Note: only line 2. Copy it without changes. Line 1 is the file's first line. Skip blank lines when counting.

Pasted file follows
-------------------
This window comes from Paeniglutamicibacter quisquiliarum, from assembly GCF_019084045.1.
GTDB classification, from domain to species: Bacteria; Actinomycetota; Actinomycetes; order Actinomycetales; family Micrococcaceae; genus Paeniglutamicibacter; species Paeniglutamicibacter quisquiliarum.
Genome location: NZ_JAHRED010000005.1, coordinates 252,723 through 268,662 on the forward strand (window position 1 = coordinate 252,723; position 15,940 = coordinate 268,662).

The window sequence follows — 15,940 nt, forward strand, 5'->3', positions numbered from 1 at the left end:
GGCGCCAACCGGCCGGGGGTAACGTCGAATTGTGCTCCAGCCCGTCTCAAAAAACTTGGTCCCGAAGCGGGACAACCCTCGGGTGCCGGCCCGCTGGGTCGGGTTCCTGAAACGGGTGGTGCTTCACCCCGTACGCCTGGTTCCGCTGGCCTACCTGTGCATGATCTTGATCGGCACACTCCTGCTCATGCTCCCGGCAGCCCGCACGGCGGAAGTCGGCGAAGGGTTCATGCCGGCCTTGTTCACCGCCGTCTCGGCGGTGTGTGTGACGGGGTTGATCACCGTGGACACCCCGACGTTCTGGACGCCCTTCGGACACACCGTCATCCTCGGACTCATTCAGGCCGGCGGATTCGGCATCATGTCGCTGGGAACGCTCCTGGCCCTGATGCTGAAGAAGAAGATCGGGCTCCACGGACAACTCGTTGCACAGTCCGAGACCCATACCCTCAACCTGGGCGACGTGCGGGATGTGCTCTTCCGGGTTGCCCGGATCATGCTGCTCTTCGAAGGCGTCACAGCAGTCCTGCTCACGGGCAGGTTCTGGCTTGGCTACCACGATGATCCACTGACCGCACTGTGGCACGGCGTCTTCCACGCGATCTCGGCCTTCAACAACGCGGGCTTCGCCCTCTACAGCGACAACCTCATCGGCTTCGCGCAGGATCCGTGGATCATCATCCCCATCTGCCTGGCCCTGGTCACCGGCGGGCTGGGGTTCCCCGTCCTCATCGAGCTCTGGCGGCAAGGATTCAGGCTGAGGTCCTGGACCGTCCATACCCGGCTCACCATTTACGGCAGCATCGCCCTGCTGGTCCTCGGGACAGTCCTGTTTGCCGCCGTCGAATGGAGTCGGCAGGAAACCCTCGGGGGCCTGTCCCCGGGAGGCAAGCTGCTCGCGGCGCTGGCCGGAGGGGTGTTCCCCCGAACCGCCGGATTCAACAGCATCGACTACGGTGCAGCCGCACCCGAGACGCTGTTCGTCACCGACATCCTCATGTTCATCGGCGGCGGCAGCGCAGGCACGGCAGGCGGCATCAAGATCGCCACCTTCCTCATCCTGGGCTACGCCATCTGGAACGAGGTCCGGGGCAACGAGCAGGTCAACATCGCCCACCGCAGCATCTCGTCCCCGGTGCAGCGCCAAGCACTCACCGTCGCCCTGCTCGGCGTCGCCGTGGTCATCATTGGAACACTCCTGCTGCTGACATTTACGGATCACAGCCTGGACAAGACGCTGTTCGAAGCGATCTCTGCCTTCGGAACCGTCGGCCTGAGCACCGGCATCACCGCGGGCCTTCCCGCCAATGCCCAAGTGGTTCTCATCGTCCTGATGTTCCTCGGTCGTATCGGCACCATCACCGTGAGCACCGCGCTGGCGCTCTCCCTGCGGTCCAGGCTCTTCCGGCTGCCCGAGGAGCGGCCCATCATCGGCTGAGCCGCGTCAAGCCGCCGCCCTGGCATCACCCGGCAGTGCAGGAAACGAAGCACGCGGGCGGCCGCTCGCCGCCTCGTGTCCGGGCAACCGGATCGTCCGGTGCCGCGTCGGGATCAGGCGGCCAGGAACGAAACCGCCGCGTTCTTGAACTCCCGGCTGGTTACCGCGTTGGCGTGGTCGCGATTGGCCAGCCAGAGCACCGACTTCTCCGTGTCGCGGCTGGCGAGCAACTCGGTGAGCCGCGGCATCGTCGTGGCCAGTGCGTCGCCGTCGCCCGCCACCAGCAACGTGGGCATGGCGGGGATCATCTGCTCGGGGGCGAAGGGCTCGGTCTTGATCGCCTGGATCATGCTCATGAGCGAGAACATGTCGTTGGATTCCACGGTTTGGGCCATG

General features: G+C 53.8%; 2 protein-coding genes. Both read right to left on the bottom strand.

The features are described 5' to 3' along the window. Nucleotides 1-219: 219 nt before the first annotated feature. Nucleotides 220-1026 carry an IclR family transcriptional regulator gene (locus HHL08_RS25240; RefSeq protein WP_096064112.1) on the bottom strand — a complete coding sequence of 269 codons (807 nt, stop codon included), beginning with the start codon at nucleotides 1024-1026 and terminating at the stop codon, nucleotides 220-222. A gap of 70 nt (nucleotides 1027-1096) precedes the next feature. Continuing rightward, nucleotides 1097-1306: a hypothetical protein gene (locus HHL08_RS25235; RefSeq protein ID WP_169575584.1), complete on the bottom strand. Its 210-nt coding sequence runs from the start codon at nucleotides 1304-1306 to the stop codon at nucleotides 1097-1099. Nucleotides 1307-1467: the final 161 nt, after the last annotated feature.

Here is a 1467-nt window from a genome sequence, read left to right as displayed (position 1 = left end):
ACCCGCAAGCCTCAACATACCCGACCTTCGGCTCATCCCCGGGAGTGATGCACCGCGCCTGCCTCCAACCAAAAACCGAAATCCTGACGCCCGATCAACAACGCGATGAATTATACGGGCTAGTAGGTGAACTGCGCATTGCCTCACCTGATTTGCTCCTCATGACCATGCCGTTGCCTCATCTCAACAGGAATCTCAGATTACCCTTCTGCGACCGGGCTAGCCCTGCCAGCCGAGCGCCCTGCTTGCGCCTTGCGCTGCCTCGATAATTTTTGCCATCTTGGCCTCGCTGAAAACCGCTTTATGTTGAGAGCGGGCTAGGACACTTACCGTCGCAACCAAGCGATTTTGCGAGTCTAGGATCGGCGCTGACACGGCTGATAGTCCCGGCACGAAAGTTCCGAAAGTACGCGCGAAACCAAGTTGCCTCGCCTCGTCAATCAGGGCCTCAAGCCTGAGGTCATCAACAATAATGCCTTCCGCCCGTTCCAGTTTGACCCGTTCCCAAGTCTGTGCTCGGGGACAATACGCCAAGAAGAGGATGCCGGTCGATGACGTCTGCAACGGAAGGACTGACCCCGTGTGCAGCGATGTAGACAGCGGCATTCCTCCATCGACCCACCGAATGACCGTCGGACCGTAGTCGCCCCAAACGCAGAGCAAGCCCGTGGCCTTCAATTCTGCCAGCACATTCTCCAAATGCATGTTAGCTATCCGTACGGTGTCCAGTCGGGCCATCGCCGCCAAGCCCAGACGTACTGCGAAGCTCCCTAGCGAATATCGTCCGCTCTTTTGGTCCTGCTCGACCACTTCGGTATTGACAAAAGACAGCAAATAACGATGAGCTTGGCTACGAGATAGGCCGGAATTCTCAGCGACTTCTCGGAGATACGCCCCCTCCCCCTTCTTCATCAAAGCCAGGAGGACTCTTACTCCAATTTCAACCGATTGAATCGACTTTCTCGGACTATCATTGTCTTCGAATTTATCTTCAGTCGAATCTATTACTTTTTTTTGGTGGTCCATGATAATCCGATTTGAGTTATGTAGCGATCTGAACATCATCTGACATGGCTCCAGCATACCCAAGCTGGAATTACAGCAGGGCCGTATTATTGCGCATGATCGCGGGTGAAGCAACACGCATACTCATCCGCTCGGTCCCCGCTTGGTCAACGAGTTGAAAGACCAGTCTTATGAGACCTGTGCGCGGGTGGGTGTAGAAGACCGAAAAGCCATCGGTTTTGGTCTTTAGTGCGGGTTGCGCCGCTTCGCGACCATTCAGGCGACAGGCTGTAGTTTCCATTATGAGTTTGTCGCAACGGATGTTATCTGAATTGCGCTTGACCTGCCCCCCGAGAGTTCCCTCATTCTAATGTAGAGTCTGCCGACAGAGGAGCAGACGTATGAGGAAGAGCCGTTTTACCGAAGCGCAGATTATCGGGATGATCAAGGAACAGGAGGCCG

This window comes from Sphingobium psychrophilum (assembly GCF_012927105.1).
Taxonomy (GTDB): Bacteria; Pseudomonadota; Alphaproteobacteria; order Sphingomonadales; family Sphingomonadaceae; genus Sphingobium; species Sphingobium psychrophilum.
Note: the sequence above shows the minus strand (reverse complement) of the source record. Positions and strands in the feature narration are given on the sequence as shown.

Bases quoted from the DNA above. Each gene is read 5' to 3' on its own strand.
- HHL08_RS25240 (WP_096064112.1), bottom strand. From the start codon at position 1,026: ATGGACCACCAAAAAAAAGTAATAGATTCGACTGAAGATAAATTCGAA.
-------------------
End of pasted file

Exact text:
GTDB classification, from domain to species: Bacteria; Actinomycetota; Actinomycetes; order Actinomycetales; family Micrococcaceae; genus Paeniglutamicibacter; species Paeniglutamicibacter quisquiliarum.